April 23, 2019

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Ninth Circuit Deepens Circuit Split Over Whether Delinquent Contributions Are Plan Assets

The Ninth Circuit held that employer contributions due to a Taft Hartley fund are not plan assets until they are actually paid to the fund, irrespective of whether the plan document defines plan assets to include unpaid employer contributions.  As a result, a fund could not hold a contributing employer’s owner and treasurer personally liable for breach of fiduciary duty for failure to pay the contributions. (The employer was found liable for delinquent contributions under ERISA § 515.)  The Ninth Circuit’s decision deepens a split between, on the one hand, the Sixth and Tenth Circuits, which have similarly rejected such claims, and, on the other hand, the Second and Eleventh Circuits, which have recognized that unpaid contributions may be plan assets where the plan document defines plan assets as including unpaid employer contributions.  The case is Glazing Health and Welfare Fund v. Lamek, No. 16-16155, 2018 WL 1403579 (9th Cir. Mar. 21, 2018).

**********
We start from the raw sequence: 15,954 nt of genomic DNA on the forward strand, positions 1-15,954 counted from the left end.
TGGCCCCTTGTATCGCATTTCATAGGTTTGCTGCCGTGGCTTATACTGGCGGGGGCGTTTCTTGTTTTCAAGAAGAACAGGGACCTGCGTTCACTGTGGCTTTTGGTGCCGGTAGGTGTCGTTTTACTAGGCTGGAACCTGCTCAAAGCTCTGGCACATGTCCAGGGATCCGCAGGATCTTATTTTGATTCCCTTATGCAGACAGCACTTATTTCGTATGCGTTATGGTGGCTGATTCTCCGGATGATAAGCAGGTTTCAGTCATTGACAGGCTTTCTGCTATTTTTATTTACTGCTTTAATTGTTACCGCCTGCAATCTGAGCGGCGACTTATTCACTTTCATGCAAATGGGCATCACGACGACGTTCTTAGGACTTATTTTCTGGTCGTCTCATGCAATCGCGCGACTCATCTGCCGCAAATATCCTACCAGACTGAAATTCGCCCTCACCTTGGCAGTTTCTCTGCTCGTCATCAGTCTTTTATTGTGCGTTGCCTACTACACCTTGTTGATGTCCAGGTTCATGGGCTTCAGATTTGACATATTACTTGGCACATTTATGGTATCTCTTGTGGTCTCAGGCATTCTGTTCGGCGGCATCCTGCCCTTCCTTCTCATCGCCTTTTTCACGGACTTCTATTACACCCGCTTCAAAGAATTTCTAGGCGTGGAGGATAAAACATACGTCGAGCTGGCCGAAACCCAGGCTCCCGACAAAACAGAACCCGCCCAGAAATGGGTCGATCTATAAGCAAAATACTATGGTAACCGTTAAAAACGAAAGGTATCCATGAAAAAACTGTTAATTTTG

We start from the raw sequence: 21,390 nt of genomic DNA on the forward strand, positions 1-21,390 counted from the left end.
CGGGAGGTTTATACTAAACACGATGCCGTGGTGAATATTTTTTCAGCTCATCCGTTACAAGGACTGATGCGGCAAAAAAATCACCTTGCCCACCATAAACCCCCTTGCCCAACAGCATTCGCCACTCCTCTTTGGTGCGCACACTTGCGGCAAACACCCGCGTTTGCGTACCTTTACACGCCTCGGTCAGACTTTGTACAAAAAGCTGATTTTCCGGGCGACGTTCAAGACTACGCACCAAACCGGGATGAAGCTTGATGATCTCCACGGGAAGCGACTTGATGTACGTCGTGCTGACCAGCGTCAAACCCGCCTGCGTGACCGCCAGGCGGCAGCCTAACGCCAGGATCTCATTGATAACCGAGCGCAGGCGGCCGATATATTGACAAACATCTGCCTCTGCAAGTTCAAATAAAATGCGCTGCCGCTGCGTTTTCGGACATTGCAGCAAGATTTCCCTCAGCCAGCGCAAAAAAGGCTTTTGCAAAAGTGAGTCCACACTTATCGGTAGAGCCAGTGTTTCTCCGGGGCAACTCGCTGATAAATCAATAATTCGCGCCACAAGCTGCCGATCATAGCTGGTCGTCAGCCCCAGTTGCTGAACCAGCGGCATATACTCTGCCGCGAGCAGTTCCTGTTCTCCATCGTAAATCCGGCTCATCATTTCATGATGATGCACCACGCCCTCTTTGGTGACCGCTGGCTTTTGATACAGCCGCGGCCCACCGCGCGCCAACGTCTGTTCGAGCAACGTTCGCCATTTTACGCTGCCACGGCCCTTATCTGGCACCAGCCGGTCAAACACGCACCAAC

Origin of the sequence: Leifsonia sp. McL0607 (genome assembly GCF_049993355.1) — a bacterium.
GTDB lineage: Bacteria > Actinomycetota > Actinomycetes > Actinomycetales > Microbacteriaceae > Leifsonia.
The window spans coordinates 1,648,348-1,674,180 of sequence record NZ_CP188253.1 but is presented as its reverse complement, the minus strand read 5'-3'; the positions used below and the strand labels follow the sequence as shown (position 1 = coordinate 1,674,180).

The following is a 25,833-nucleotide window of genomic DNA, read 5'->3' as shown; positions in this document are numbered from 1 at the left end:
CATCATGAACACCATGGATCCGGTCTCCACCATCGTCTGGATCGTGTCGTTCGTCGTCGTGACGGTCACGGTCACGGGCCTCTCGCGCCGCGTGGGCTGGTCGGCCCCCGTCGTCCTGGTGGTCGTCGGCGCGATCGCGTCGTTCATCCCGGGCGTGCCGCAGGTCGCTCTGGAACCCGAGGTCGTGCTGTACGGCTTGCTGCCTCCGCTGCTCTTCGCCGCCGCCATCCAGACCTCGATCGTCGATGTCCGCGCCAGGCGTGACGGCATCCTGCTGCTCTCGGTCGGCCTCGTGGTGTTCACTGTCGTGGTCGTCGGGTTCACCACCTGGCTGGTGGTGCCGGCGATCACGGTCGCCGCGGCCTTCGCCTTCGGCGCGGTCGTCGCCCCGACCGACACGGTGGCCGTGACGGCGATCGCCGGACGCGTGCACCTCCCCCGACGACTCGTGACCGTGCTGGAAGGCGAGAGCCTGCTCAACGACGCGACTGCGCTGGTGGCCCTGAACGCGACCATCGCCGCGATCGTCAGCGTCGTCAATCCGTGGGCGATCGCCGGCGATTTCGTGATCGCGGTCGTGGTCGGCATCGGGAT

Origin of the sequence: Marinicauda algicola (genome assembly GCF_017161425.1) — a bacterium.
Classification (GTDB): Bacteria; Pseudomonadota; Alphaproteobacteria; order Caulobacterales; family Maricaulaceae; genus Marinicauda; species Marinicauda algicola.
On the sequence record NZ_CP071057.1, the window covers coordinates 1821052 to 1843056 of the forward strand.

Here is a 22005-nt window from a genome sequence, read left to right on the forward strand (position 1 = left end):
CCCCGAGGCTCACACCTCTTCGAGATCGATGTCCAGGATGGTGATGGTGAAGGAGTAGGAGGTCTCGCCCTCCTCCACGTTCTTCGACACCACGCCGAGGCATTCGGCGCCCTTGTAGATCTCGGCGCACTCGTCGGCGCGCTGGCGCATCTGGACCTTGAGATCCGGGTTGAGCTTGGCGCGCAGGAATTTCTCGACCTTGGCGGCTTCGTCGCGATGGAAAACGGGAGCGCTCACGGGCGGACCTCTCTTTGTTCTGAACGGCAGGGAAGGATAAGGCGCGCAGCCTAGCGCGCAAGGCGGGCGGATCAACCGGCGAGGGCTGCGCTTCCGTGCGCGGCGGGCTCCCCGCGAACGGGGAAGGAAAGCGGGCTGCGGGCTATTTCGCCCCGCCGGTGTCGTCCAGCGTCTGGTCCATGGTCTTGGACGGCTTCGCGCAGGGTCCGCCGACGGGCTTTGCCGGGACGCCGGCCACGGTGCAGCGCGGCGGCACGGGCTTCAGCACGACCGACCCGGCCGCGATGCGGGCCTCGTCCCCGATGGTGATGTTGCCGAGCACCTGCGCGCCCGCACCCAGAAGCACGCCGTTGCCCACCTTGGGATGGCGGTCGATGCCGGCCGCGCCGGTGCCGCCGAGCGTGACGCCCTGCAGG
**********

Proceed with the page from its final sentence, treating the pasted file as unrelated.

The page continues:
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About this Author

Neil Shah, Proskauer Rose, Labor Rights Lawyer, ERISA Litigation Attorney,
Associate

Neil Shah is an associate in the Labor & Employment Law Department and a member of the Employee Benefits, Executive Compensation & ERISA Litigation Practice Center.

Rutgers University School of Law, Newark, J.D., 2009

 

cum laude

Order of the Coif

Managing Editor, Rutgers Law Review

Dean's Merit Scholarship

 

New York University, College of Arts & Science, B.A., 2006...

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